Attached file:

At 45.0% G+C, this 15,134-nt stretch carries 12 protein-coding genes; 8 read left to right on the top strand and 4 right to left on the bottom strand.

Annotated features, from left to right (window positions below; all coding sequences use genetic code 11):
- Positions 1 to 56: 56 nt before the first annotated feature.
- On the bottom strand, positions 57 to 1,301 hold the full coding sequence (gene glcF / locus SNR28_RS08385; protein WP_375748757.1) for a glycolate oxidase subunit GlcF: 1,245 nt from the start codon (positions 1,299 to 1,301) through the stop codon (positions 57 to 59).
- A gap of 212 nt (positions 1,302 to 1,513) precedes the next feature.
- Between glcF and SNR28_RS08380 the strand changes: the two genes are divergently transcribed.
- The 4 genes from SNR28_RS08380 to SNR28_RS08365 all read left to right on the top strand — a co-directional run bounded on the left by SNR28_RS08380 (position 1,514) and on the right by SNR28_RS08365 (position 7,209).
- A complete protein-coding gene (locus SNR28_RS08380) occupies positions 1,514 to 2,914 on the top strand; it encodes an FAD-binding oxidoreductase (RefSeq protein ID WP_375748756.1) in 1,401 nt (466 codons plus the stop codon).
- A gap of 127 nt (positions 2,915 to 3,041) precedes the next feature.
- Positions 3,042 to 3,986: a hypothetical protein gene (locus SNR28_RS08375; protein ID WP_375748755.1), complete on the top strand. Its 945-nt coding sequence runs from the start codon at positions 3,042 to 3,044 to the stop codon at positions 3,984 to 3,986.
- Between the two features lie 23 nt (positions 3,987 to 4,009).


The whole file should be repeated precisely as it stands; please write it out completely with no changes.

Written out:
At 45.0% G+C, this 15,134-nt stretch carries 12 protein-coding genes; 8 read left to right on the top strand and 4 right to left on the bottom strand.

Annotated features, from left to right (window positions below; all coding sequences use genetic code 11):
- Positions 1 to 56: 56 nt before the first annotated feature.
- On the bottom strand, positions 57 to 1,301 hold the full coding sequence (gene glcF / locus SNR28_RS08385; protein WP_375748757.1) for a glycolate oxidase subunit GlcF: 1,245 nt from the start codon (positions 1,299 to 1,301) through the stop codon (positions 57 to 59).
- A gap of 212 nt (positions 1,302 to 1,513) precedes the next feature.
- Between glcF and SNR28_RS08380 the strand changes: the two genes are divergently transcribed.
- The 4 genes from SNR28_RS08380 to SNR28_RS08365 all read left to right on the top strand — a co-directional run bounded on the left by SNR28_RS08380 (position 1,514) and on the right by SNR28_RS08365 (position 7,209).
- A complete protein-coding gene (locus SNR28_RS08380) occupies positions 1,514 to 2,914 on the top strand; it encodes an FAD-binding oxidoreductase (RefSeq protein ID WP_375748756.1) in 1,401 nt (466 codons plus the stop codon).
- A gap of 127 nt (positions 2,915 to 3,041) precedes the next feature.
- Positions 3,042 to 3,986: a hypothetical protein gene (locus SNR28_RS08375; protein ID WP_375748755.1), complete on the top strand. Its 945-nt coding sequence runs from the start codon at positions 3,042 to 3,044 to the stop codon at positions 3,984 to 3,986.
- Between the two features lie 23 nt (positions 3,987 to 4,009).